The Supreme Court’s decision siding with the broadcasters in the case against Aereo puts an end to one of the highest profile technology versus media battles ever. The implications for the industry are many, but the clearest of all is the chilling effect it will have on innovation.
In the 6-3 ruling, the majority of the court in effect accepted the broadcaster’s argument that Aereo is illegally broadcasting their copyrighted material over the Internet. The court held that: “having considered the details of Aereo’s practices, we find them highly similar to those of … CATV systems.” As such, Aereo is subject to the Copyright Act and must pay retransmission fees to broadcasters to continue in its current business.
The court went to great pains to try to narrow its decision to just Aereo in particular, rather than the broader topic of cloud services. Unfortunately, in trying to skirt the general issues the court created an air of uncertainty around any technical innovation in the area of digital media. The court said: “to the extent commercial actors or other interested entities may be concerned with the relationship between the development and use of such technologies and the Copyright Act, they are of course free to seek action from Congress.” Chet Kanojia, CEO of Aereo, seized upon this point in his statement on the court’s decision. He asked: “Are we moving towards a permission-based system for technology innovation?”
In the dissenting opinion, Justice Scalia also worried that the court had failed to leave technology innovation unfettered. He disagreed with the majority in their finding that Aereo’s service constituted a performance (a necessary condition for the CATV conclusion.) He went further, saying: “The Court manages to reach the opposite conclusion only by disregarding widely accepted rules for service-provider liability and adopting in their place an improvised standard (“looks-like-cable-TV”) that will sow confusion for years to come.”
In the short term, worries about whether the decision might overturn the previous Cablevision case, which made network DVR legal, seem to be unfounded. The court didn’t even mention the case in its opinion. However, companies with technology and business models related in any way to Aereo’s should review the decision carefully. FilmOn’s founder, Alki David, was understandably dismayed by the decision, but other companies should be concerned. NimbleTV and SimpleTV, for example, both have businesses that are at least technologically related to Aereo.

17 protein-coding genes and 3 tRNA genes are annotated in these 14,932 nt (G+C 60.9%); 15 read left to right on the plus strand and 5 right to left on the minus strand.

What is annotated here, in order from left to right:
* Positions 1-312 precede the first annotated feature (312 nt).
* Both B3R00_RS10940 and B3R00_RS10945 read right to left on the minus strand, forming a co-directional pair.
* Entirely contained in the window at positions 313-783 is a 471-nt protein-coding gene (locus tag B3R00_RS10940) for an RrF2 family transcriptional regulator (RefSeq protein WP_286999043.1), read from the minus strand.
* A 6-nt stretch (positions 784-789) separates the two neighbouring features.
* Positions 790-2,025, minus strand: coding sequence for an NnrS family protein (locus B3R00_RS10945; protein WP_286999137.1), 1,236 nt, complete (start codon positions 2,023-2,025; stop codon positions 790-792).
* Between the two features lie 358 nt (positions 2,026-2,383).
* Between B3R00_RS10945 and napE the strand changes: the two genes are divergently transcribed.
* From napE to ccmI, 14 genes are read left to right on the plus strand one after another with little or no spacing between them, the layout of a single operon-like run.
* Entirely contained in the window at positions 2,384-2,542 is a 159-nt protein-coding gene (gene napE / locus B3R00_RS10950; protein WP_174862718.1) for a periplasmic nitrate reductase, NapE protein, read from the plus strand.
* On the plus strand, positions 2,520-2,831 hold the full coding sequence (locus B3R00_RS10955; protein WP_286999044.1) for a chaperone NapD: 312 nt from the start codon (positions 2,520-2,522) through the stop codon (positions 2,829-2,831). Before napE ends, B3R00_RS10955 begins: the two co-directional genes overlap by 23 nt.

In the long run, the Supreme Court Aereo decision will surely have a chilling effect on any company thinking of applying its technology innovations to anything in the traditional TV domain.
And in the end, this might be exactly what the broadcasters wanted. Much of their efforts are now geared toward supporting the pay television environment, and reaping the benefits of those retransmission license payments. Innovation applied to free-to-air TV is, at best, wasted energy and, at worst, might encourage people to get rid of pay TV.
Whatever your belief about Aereo’s legality, we can certainly agree it made watching free-to-air television much more convenient for the connected generation. Unfortunately, convenience outside of the pay TV bundle is not something broadcasters have much incentive to provide.
Why it matters
The Supreme Court has decided that if a service looks a lot like cable TV, it must obey the rules governing cable TV.
Thus, Aereo must pay retransmission license fees to broadcasters.
The decision, while trying to skirt broader issues such as cloud media, casts a shadow over any technology development in the digital media realm.
This will likely have a chilling effect on technology innovation in the digital media market.